Wealthy British financier Sir Christopher Hohn’s multimillion-pound donations to climate campaigns, particularly supporting low-emission zones, come under scrutiny in a report questioning the transparency of funding behind climate policies. The Telegraph has more.
One of Britain’s wealthiest men has been bankrolling the campaign for low-emission zones and has made a £46 million donation to a climate network chaired by Sadiq Khan, the Telegraph can reveal.
Sir Christopher Hohn, a financier whose investments include a stake in the owner of Heathrow Airport, has donated more than £670 million to climate campaigns via his philanthropic fund in less than a decade.
He is one of a handful of billionaires ploughing money into civil society organisations that lobby local and national governments to enact Net Zero or clean-air policies.
Sir Christopher and Michael Bloomberg, a former New York mayor, are “strategic funders” of C40 cities, a global network of nearly 100 mayors of the world’s leading cities who are united in action to confront the climate crisis.
Mr. Khan, the London Mayor and chairman of the group, which has called for people to eat less meat, give up their private cars and take only one flight every three years.
Since 2013, Children’s Investment Fund Foundation (CIFF), co-founded and chaired by Sir Christopher, has given nearly $57million in grants to C40 cities, and Mr. Bloomberg has donated $45 million to the organisation that he used to chair.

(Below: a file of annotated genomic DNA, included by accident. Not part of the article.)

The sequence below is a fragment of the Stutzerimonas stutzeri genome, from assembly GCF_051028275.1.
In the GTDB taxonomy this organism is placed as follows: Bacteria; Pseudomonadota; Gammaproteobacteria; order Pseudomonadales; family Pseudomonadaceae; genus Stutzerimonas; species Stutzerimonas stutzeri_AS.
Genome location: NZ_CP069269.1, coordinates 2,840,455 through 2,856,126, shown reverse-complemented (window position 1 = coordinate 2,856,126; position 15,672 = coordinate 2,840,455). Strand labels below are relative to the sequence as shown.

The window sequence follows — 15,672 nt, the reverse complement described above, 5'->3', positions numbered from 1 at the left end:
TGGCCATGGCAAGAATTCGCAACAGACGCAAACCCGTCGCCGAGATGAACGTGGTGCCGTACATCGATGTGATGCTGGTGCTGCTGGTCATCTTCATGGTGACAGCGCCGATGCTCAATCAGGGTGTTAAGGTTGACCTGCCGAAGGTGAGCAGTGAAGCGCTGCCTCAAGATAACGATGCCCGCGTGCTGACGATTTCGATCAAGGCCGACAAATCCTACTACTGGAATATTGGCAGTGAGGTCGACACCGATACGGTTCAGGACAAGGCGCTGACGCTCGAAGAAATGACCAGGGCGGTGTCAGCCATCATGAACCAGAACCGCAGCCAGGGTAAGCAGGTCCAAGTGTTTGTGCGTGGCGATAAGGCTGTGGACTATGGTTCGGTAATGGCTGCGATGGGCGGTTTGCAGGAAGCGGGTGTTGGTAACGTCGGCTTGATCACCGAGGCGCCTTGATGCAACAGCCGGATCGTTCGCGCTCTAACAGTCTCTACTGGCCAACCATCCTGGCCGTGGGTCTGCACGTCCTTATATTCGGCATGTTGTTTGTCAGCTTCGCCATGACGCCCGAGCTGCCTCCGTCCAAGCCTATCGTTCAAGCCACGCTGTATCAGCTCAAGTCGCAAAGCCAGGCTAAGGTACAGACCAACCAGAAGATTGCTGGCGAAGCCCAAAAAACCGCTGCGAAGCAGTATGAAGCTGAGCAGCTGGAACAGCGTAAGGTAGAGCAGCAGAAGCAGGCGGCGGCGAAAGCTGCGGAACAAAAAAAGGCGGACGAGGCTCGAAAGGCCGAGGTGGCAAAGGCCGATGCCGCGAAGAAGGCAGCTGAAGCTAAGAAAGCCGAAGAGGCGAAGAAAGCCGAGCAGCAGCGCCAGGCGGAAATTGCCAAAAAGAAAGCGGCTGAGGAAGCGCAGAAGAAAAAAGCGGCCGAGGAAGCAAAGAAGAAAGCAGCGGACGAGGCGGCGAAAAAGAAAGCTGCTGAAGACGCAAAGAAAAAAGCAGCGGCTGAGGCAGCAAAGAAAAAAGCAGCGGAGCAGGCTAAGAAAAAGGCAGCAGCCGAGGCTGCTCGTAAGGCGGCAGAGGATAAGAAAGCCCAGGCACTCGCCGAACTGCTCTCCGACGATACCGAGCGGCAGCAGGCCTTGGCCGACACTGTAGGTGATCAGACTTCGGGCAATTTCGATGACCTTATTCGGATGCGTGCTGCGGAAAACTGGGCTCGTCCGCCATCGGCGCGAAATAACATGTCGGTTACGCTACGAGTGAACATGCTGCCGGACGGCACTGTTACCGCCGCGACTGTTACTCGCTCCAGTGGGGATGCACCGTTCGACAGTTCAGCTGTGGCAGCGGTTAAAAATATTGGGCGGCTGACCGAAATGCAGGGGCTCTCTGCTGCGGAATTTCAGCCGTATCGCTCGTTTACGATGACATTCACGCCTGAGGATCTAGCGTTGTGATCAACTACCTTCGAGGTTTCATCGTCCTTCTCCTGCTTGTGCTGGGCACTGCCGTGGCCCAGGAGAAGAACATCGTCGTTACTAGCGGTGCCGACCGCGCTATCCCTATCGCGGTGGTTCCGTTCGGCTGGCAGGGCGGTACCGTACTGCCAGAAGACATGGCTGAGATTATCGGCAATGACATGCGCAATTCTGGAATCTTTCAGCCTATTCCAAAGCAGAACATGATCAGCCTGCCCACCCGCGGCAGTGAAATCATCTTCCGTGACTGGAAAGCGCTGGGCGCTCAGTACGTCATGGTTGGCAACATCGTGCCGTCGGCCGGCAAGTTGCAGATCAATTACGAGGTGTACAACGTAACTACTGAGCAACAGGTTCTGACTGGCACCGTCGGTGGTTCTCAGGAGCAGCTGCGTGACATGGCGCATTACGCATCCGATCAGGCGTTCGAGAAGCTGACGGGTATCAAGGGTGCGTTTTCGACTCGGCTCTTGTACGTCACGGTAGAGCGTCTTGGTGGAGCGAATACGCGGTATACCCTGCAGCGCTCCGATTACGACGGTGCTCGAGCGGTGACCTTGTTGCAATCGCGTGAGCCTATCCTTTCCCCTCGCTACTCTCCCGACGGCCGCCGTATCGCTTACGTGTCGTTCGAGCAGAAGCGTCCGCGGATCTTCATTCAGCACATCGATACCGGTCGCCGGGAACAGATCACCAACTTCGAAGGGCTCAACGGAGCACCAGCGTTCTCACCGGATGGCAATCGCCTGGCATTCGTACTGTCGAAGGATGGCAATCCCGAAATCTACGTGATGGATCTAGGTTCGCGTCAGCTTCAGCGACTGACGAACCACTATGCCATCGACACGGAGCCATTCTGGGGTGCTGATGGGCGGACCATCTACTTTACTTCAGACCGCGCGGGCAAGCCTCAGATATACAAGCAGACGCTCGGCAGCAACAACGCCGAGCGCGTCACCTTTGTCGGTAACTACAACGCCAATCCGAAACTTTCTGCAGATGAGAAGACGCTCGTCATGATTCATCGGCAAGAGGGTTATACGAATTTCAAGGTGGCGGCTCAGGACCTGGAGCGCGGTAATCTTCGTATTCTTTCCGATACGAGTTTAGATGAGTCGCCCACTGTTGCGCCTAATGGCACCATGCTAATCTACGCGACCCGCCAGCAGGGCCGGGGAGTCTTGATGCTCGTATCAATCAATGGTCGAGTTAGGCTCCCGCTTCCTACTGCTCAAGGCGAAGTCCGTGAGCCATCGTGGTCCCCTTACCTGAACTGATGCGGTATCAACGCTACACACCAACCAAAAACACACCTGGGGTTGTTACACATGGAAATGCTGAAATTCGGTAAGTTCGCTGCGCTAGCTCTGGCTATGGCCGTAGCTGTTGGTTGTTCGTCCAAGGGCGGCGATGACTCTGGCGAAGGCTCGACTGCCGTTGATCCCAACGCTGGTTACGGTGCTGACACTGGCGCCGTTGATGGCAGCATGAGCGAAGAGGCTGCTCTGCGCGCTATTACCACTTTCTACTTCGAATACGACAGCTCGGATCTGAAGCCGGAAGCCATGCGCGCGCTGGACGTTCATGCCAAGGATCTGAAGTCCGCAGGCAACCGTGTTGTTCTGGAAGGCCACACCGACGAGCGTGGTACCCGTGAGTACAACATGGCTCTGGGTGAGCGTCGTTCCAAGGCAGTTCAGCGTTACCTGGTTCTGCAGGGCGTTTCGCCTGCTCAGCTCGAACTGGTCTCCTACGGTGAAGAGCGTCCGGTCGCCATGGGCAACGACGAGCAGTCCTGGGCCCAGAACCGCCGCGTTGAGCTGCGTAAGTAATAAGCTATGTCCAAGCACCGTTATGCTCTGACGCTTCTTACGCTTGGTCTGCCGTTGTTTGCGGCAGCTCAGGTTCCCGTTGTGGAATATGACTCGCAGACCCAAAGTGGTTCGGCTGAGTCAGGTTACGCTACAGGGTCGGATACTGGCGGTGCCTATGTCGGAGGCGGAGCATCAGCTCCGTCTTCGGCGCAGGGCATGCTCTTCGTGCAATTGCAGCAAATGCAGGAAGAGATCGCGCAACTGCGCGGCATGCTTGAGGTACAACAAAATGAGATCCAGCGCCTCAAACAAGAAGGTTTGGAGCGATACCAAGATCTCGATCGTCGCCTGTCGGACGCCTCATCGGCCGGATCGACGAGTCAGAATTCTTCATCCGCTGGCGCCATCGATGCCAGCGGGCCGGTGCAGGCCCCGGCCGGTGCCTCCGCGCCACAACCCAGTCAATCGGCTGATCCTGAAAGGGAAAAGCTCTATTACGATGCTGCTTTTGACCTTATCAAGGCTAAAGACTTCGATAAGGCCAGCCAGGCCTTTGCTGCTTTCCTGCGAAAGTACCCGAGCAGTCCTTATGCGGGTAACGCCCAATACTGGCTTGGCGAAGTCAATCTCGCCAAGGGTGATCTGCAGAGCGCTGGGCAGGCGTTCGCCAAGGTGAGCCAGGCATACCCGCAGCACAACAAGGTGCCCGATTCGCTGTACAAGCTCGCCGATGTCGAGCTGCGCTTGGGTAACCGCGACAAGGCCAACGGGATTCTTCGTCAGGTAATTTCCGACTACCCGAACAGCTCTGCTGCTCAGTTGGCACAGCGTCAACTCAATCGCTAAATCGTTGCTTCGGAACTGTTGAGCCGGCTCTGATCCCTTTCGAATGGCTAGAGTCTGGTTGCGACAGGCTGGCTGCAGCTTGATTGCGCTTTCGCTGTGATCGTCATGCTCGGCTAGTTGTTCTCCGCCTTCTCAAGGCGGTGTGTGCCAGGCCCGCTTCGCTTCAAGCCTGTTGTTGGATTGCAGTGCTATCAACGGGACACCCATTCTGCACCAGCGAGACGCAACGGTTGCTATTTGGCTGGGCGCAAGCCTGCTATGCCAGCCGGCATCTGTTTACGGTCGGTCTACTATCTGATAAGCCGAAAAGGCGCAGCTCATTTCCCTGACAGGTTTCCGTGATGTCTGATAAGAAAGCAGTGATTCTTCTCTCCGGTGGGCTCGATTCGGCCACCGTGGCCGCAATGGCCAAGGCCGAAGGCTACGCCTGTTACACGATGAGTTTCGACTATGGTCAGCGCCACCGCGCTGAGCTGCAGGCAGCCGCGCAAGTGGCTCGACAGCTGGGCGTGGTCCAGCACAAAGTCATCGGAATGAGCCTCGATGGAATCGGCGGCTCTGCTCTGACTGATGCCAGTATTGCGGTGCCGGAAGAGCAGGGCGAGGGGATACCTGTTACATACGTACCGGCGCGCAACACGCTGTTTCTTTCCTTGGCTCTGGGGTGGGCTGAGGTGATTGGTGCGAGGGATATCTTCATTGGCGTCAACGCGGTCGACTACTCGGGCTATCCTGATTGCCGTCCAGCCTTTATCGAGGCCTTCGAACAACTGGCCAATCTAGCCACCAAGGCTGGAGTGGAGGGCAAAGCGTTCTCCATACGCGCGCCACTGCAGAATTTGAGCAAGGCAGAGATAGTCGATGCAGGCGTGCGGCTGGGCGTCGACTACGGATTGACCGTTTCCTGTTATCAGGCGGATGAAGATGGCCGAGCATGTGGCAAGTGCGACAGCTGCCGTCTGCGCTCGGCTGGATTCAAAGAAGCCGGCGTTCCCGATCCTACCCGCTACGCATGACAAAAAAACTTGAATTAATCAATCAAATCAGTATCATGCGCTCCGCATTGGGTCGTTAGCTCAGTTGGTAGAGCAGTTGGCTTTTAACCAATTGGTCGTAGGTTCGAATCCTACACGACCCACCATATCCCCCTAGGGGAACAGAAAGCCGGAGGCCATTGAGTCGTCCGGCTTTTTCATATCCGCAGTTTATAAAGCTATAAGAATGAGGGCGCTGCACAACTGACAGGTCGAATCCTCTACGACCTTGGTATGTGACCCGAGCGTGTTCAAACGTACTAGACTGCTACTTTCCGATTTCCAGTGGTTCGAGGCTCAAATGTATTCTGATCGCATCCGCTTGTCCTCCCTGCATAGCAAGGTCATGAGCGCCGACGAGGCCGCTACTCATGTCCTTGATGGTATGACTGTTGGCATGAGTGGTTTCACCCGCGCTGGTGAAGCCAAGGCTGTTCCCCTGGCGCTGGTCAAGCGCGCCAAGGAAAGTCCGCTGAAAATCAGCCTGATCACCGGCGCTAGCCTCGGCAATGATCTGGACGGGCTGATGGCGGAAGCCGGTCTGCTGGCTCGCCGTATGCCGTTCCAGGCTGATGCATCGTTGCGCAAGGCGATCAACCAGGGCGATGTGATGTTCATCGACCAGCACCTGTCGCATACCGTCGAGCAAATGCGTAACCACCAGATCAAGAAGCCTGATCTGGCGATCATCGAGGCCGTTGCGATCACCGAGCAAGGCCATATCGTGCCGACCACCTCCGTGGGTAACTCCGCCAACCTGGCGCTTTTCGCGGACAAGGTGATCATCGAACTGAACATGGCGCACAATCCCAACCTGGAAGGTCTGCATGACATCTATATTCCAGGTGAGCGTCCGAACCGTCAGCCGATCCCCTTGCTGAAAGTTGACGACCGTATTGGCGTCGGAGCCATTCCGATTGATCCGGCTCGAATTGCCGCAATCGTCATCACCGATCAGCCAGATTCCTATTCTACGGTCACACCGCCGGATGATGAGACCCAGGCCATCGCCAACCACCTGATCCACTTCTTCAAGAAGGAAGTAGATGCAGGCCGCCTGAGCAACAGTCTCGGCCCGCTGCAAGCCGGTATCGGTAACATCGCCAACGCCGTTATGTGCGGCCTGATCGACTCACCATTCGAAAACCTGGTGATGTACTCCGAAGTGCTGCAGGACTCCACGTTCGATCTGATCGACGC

The London Mayor has been the C40 cities chairman since 2021, and a source at City Hall said that its more radical proposals were made before he was in post and were not targets.
CIFF is also a major funder of the Clean Air Fund and has donated more than £17 million to it. The lobby group claims on its website that it “drove the creation or expansion of eight Clean Air Zones (CAZ) in Bath, Brighton, Portsmouth and the London Ultra Low Emission Zone – with the potential to save millions of lives.” …
The funding details are revealed in a report on the Clean Air campaign, seen by the Telegraph, which calls for the public to be included in debates about radical policies.
Its authors, from Together and Climate Debate U.K., say not enough is known about the funding behind organisations pushing through policies that have a major impact on people’s lives. Their report alleges that “undue proximity between billionaires and the centre of political power” excludes the public from conversations.
Worth reading in full.